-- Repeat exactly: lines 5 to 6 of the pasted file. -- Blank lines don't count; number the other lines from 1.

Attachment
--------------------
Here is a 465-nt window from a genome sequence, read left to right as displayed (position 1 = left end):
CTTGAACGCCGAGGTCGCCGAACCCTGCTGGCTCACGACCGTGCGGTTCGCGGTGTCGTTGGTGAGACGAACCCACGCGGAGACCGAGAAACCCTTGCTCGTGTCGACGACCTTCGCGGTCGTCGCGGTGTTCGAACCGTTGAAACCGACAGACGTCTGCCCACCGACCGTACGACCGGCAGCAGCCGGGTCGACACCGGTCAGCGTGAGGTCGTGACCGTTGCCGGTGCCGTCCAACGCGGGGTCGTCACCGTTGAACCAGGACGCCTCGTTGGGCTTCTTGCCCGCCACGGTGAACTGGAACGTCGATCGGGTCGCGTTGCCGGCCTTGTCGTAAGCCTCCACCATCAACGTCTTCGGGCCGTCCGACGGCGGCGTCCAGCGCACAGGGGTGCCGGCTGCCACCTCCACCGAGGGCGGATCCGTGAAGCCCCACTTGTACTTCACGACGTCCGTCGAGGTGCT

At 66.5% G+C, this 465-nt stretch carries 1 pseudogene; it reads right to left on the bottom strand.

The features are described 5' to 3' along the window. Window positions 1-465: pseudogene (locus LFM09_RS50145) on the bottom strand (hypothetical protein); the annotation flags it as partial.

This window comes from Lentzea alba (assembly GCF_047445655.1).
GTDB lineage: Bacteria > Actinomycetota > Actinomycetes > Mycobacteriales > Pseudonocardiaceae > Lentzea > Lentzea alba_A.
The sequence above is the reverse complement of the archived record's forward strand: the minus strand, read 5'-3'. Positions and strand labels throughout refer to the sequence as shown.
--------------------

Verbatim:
This window comes from Lentzea alba (assembly GCF_047445655.1).
GTDB lineage: Bacteria > Actinomycetota > Actinomycetes > Mycobacteriales > Pseudonocardiaceae > Lentzea > Lentzea alba_A.